You’re in Glasgow on your bike and need a good cup of coffee and some healthy victuals, but don’t need the stares; you like good sounds and you want to talk bicycles, not fitba’ and maybe you’re looking for the latest in ‘fixie’ street cred hardware and kit? Look no further – 162 Dumbarton Road, Partick and Siempre Bicycle Café should be your destination.
Siempre Bicycle Café is the name of this oasis in the desert of bad coffee and ‘I’m too sexy for my job’ bicycle shop staff.
‘Siempre’ is Spanish for ‘always’ and there are two versions of how the establishment gained the Latino handle.
We’ll take co-owner and ex-rock drummer, Callan Dickson’s male perspective first;
“The word has a good sound to it and features in some of Che Guevara’s greatest speeches, “Hasta la Victoria Siempre.”
“And it fits, always fun, always coffee, always bikes . . .”
His partner, Kirsten Caldow has a slightly different version;
“When I was working at a Bank I used to travel a lot and Callan would make me music CDs to take with me; he’d write on them; ‘always’.”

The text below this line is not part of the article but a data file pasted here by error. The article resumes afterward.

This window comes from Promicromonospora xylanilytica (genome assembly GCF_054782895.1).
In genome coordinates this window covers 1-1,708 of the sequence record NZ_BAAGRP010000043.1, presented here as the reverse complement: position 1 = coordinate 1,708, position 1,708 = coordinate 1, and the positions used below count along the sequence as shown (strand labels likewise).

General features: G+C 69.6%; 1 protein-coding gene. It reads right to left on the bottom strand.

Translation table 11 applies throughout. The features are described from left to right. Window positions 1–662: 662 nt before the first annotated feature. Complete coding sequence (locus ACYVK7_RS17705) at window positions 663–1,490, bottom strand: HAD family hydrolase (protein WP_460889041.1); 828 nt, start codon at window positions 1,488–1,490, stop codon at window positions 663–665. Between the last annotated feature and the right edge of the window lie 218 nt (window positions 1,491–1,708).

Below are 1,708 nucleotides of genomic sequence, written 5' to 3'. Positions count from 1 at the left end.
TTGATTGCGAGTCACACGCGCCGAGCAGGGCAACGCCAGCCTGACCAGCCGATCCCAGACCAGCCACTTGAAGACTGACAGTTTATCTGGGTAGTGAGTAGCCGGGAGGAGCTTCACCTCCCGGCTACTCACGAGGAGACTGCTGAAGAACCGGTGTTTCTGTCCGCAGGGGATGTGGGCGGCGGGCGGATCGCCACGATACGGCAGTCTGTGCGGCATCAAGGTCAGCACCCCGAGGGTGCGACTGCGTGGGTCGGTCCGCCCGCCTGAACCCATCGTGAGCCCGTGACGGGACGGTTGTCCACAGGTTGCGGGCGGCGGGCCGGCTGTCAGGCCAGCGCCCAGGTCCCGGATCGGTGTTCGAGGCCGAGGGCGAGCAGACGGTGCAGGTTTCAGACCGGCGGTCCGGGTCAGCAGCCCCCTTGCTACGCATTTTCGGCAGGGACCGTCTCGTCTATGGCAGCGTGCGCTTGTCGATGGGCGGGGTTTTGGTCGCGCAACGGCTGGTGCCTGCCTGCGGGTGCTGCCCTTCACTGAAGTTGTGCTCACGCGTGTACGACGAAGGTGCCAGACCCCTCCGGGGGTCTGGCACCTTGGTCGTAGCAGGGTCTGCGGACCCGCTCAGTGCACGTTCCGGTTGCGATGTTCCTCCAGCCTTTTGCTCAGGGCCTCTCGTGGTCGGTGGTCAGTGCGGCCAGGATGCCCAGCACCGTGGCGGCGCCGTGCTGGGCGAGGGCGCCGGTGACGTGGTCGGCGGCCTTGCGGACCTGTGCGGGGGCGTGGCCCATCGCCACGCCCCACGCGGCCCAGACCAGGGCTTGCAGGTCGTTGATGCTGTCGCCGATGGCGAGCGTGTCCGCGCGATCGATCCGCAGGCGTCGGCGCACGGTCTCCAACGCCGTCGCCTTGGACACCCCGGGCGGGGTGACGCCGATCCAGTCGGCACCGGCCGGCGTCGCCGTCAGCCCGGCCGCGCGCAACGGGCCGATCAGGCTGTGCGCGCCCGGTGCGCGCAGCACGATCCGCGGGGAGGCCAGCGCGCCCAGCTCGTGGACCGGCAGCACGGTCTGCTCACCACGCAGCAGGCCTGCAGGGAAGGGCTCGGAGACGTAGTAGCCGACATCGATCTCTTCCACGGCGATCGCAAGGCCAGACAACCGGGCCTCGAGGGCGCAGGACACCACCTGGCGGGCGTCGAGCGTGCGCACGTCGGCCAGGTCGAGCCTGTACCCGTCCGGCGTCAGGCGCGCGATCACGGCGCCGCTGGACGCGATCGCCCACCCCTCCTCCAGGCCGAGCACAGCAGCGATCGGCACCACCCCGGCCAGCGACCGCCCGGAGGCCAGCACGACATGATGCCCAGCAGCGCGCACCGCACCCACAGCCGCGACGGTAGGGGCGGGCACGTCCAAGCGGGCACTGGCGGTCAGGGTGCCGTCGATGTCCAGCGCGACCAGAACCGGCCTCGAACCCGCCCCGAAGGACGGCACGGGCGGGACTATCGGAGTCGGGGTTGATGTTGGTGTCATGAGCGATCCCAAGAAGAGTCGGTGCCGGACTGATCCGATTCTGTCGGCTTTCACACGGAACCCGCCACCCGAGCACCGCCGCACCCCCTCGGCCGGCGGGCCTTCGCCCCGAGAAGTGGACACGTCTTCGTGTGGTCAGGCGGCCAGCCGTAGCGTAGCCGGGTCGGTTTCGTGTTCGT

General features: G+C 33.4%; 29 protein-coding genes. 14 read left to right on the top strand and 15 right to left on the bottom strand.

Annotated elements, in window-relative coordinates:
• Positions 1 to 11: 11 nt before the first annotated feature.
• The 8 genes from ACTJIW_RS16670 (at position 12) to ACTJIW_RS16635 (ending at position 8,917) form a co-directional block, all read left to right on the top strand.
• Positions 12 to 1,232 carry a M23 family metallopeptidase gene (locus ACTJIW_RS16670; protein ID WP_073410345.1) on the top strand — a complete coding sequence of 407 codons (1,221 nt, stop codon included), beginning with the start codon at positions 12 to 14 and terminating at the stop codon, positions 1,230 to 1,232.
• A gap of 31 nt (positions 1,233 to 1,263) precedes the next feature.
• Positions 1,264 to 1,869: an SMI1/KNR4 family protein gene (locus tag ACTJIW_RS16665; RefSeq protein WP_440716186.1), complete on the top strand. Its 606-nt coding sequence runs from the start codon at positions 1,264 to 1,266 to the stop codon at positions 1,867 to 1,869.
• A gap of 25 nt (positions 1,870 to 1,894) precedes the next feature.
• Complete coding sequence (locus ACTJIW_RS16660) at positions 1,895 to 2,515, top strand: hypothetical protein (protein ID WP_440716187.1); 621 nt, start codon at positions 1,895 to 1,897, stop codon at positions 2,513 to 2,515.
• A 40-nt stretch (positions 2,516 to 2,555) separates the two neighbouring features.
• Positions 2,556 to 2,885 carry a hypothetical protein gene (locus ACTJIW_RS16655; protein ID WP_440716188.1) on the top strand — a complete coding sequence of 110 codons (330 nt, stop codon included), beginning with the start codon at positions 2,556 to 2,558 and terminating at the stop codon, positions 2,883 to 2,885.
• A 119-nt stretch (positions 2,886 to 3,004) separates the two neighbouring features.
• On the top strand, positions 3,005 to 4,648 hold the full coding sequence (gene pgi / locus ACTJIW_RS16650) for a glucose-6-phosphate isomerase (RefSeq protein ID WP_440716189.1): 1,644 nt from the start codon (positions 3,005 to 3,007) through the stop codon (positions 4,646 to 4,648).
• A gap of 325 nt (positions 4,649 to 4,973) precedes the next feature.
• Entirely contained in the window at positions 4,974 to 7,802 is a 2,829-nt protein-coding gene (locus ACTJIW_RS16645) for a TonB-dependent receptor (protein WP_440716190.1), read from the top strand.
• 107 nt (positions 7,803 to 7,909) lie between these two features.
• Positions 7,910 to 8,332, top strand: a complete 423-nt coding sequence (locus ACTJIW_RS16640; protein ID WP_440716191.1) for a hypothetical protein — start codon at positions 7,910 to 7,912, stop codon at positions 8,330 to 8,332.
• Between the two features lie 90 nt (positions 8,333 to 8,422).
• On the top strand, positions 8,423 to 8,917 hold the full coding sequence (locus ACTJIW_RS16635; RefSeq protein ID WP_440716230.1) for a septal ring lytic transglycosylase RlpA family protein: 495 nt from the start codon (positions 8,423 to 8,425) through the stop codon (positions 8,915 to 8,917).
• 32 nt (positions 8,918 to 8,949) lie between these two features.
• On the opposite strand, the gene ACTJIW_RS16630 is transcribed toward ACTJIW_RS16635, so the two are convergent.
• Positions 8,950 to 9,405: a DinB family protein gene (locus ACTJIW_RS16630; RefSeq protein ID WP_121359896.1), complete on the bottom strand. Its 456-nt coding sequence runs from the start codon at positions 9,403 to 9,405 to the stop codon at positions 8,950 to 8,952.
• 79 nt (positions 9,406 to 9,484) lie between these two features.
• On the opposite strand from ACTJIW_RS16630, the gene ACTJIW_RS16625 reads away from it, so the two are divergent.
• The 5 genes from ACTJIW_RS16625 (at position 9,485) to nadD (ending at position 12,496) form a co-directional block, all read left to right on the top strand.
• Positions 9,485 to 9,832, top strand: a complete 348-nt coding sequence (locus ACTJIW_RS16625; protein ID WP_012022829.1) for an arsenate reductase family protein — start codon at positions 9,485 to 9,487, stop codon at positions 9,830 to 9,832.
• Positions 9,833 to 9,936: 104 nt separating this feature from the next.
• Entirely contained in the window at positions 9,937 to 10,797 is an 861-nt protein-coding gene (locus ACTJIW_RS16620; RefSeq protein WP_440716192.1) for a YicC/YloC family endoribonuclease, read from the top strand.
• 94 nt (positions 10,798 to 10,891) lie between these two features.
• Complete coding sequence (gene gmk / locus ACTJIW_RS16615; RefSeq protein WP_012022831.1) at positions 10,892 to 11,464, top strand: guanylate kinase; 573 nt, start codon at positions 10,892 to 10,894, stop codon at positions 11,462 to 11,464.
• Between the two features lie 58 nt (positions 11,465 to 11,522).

Call us sentimental fools, but we like that one better.
To emphasise the urban credentials, Siempre Bicycle Café is sited right next to the entrance to the Kelvinhall stop on Glasgow’s famous ‘Clockwork Orange’ metro.
We asked Callan if Partick was the preferred location for setting up shop;
“We looked at a few places, but it was always going to be the West End of Glasgow, it’s ‘student land’ and has that Bohemian feel to it.”
Ironically, it was one of the negatives sides of cycling – falling off your bike – which was the catalyst in the Siempre Bicycle Café project. Kirsteen explains;
“It was something I’d thought about for years, I love cycling, coffee, cakes, good food – I’ve always wanted to put those elements together.
“But there has to be a trigger; I fell off my bike and broke my pelvis. I couldn’t walk for three months – and during that time I put the business plan together.”
Despite Kirsteen’s background in finance, her tale on funding the venture is a familiar one;
“The banks and building societies gave us no help whatsoever, we had to sell things, borrow and use savings. The upside is that we have no big debts hanging over us.”